Ten worst film remakes
Lionsgate Studios have announced they are working on a remake of 1980s classic Dirty Dancing. Here are some Hollywood remakes that failed to impress the critics:
Published 09/08/2011 | 15:23
Psycho: Gus Van Sant's 1998 colour shot-by-shot remake of the Alfred Hitchcock seminal black and white horror was panned by critics, who dubbed the film, starring Vince Vaughn and Anne Heche, a "waste of time".
Planet of the Apes
This 2001 remake by Tim Burton cost some 20 times the original but failed to impress. Despite better makeup and slicker technology, film reviewers slated Mark Wahlberg's turn in the role that had originally been played by Charlton Heston.
Charlie and the Chocolate Factory
Another Tim Burton remake, starring Johnny Depp, Helena Bonham Carter, was full of amazing special effects but failed to capture the charm of the original.
This remake of a Lina Wertmuller original was directed by Guy Ritchie and starred his wife at the time, Madonna, who played a snobbish socialite stranded with a communist sailor. Critics argued it was Madonna's worst performance on film.
Back in 1939 this all-female ensemble about a woman trying to get her philandering husband out of the clutches of a predatory female was fun, especially when you had all of MGM's top stars involved in the catfight. But this 2008 remake failed to make cinemagoers laugh, despite a strong cast including Meg Ryan, Annette Benning and Debra Messing.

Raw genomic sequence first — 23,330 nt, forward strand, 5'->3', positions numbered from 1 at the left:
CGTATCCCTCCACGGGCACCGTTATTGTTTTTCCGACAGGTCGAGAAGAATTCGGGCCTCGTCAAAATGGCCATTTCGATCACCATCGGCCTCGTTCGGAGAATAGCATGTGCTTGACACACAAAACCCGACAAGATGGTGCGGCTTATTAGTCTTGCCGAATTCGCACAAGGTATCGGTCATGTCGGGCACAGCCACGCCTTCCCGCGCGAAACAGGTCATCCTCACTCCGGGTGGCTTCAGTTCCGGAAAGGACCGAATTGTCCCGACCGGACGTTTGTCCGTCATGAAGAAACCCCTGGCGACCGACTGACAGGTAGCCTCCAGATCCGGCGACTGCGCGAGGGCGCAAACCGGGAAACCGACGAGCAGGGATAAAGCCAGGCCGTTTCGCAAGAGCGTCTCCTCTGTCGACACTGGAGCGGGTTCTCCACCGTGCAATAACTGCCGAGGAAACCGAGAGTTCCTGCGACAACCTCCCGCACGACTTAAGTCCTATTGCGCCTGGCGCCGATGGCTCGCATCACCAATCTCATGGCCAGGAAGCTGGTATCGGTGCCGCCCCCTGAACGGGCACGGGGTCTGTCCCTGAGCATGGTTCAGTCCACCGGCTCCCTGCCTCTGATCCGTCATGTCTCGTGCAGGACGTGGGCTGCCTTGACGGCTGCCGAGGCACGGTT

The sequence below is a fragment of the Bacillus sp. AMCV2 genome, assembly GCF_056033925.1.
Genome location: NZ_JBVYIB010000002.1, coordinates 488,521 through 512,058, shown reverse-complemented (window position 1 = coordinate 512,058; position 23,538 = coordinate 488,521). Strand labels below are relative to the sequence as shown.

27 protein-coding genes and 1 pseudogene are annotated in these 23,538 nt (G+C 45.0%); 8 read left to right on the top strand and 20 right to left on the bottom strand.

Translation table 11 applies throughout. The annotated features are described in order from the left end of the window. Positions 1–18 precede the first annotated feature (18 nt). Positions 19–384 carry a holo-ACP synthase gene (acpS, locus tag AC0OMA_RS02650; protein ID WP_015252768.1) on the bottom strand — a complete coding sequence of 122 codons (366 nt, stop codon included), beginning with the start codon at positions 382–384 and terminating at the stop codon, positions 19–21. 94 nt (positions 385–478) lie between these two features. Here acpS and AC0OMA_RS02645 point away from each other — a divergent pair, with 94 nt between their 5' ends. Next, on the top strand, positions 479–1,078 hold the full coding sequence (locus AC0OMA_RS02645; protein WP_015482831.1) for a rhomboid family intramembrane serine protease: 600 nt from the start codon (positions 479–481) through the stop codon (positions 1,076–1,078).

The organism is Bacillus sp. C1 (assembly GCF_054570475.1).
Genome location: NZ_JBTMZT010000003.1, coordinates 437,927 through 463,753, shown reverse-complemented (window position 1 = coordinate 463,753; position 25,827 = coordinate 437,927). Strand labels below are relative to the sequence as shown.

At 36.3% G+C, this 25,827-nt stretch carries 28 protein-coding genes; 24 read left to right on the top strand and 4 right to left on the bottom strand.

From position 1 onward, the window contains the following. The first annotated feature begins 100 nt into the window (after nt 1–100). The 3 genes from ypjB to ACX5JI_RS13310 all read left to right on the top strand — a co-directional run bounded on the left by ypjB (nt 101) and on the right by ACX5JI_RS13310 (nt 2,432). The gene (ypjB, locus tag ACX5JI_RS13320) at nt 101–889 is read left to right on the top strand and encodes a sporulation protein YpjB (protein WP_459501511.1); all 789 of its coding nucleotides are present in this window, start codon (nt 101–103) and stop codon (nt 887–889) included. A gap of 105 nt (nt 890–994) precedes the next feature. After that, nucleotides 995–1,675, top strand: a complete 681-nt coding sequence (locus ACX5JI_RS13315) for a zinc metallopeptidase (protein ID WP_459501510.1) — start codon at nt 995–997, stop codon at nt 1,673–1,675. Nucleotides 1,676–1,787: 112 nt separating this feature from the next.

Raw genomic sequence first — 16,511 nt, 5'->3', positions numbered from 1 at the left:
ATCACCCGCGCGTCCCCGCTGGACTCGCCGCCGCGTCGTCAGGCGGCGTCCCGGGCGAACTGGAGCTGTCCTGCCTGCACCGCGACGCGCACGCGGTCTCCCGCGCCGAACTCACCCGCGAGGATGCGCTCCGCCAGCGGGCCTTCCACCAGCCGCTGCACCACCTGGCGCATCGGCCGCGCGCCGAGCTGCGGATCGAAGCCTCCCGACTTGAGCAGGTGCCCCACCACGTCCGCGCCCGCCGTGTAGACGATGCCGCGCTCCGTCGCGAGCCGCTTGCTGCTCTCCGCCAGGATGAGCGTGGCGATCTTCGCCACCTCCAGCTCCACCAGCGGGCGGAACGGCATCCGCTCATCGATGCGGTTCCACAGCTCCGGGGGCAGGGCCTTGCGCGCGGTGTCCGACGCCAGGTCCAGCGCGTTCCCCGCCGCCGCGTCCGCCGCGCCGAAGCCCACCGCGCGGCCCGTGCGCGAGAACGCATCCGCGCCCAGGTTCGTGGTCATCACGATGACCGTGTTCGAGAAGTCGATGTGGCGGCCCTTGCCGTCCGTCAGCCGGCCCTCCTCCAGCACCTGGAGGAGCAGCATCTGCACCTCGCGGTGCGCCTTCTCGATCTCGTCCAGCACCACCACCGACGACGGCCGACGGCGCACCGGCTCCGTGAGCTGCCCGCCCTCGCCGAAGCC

Don Siegel's 1956 film The Invasion of the Body Snatchers inspired two worthy remakes in 1978 and 1993. This 2007 remake starred Nicole Kidman and Daniel Craig. Critics complained it lacked suspense or drama, and unlike the 1978 version, had a happy ending.
The Stepford Wives
Ira Levin's novel The Stepford Wives was made into a thriller in 1975 that spawned two TV sequels. In 2004, Frank Oz remade it for the big screen, with Nicole Kidman and Matthew Broderick, and completely muddled the ending. While the original directed by Bryan Forbes was considered a clever pro-feminist film, the remake was played for cheap laughs.
Luc Besson's stylish 1990 thriller Nikita broke all the genre conventions with his portrait of a tough-yet-vulnerable female assassin trying to survive in the treacherous world of the French secret services. Hollywood opted to copy Nikita scene-by-scene and have actors with solid American accents utter the exact same lines.
This remake attempted to bring the original 60s swinger to NYC in the 21st Century. In 1966, Michael Caine plays cheeky chappie Alfie, a loveable rogue with an incorrigible eye for the ladies. But Jude Law turned Alfie from cheeky cad to loathsome slimeball.
The Wicker Man
The original is about how paganism has taken over a small island village and how a devout Catholic police officer has his faith tested while investigating the disappearance of a young girl. But the remake, starring Nicholas Cage, turned out to be unintentionally comical.